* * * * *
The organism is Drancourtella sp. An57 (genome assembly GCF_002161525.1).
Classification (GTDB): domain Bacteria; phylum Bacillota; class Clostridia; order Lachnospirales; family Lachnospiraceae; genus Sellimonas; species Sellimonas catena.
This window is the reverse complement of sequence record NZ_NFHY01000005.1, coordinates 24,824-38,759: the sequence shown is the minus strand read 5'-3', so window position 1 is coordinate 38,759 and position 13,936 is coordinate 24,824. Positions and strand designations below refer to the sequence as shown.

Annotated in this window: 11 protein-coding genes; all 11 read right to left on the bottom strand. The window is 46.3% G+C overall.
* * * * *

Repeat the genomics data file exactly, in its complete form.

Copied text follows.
The organism is Drancourtella sp. An57 (genome assembly GCF_002161525.1).
Classification (GTDB): domain Bacteria; phylum Bacillota; class Clostridia; order Lachnospirales; family Lachnospiraceae; genus Sellimonas; species Sellimonas catena.
This window is the reverse complement of sequence record NZ_NFHY01000005.1, coordinates 24,824-38,759: the sequence shown is the minus strand read 5'-3', so window position 1 is coordinate 38,759 and position 13,936 is coordinate 24,824. Positions and strand designations below refer to the sequence as shown.

Annotated in this window: 11 protein-coding genes; all 11 read right to left on the bottom strand. The window is 46.3% G+C overall.